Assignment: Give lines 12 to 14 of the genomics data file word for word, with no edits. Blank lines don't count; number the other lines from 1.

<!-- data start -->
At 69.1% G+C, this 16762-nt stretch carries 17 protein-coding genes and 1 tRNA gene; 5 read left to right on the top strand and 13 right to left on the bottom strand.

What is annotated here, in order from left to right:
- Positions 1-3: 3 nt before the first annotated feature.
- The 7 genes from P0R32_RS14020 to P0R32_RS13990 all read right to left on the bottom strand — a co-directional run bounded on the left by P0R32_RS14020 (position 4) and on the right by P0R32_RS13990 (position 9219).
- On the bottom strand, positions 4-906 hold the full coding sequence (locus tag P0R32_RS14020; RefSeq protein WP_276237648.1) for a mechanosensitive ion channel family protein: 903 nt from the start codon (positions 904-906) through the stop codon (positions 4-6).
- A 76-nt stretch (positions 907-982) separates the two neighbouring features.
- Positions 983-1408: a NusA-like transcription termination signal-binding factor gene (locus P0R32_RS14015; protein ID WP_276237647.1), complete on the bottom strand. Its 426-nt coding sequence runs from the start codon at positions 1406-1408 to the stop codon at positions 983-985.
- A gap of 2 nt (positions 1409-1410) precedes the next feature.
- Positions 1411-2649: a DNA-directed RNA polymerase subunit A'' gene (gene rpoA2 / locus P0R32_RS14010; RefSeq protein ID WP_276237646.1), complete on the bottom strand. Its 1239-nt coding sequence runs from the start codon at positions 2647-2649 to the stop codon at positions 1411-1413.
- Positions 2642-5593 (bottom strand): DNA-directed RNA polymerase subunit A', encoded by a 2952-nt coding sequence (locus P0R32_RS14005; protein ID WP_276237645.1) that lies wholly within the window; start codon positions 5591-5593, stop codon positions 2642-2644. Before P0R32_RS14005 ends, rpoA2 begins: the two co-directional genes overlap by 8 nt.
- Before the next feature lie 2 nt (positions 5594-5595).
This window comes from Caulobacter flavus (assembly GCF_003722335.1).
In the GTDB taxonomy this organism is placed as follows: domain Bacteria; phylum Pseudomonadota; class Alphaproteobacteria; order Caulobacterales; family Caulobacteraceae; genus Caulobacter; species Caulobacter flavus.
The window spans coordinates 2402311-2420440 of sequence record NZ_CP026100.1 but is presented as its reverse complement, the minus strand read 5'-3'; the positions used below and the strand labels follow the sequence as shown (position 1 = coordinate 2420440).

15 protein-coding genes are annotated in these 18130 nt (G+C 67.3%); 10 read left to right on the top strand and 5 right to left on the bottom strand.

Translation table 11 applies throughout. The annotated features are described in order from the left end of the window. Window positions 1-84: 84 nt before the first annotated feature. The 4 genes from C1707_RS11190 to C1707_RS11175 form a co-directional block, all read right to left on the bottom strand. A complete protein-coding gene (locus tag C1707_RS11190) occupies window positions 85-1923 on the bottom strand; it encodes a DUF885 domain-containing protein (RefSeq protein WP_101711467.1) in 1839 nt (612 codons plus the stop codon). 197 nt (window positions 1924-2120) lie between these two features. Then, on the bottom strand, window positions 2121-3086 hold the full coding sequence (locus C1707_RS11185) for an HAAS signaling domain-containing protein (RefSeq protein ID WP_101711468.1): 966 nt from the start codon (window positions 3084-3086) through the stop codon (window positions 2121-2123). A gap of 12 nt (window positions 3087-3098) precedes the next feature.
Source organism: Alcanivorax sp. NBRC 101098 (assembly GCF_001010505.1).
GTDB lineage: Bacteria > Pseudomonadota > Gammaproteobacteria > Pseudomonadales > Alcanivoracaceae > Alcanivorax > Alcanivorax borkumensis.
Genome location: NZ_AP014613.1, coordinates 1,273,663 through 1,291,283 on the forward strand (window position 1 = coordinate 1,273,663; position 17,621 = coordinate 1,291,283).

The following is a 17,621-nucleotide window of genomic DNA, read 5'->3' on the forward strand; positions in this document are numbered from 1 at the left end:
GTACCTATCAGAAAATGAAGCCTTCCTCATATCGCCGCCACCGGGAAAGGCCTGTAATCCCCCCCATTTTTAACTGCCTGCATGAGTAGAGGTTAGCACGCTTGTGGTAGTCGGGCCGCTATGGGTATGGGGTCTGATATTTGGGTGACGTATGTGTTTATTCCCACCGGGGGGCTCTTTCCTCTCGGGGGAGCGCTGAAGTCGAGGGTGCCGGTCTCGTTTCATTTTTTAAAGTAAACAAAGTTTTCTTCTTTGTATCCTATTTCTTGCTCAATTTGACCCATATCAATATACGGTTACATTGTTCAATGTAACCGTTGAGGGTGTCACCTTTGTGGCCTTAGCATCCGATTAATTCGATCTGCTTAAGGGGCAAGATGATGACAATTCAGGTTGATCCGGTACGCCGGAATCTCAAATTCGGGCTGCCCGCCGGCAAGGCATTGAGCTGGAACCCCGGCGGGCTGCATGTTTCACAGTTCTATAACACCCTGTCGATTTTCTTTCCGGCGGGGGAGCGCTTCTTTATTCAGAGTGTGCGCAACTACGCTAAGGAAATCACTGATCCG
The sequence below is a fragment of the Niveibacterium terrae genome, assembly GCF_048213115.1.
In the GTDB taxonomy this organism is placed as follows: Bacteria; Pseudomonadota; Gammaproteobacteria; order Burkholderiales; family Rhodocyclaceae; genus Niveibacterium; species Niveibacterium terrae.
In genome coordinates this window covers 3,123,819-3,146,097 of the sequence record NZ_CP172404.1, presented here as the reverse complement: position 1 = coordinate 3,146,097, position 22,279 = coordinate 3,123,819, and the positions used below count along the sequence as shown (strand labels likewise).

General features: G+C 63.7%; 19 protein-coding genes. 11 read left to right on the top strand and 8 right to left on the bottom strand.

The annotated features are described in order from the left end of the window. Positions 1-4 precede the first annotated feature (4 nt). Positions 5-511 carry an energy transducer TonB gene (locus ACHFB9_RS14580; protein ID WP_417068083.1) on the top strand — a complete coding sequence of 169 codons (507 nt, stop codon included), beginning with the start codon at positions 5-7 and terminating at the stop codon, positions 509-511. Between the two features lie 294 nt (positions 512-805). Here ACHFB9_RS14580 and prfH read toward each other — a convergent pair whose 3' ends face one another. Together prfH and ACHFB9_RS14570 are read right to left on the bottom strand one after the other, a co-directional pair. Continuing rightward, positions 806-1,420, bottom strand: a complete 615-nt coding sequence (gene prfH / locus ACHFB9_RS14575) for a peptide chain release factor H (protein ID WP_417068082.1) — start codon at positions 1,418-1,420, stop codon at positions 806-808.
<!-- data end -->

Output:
This window comes from Caulobacter flavus (assembly GCF_003722335.1).
In the GTDB taxonomy this organism is placed as follows: domain Bacteria; phylum Pseudomonadota; class Alphaproteobacteria; order Caulobacterales; family Caulobacteraceae; genus Caulobacter; species Caulobacter flavus.
The window spans coordinates 2402311-2420440 of sequence record NZ_CP026100.1 but is presented as its reverse complement, the minus strand read 5'-3'; the positions used below and the strand labels follow the sequence as shown (position 1 = coordinate 2420440).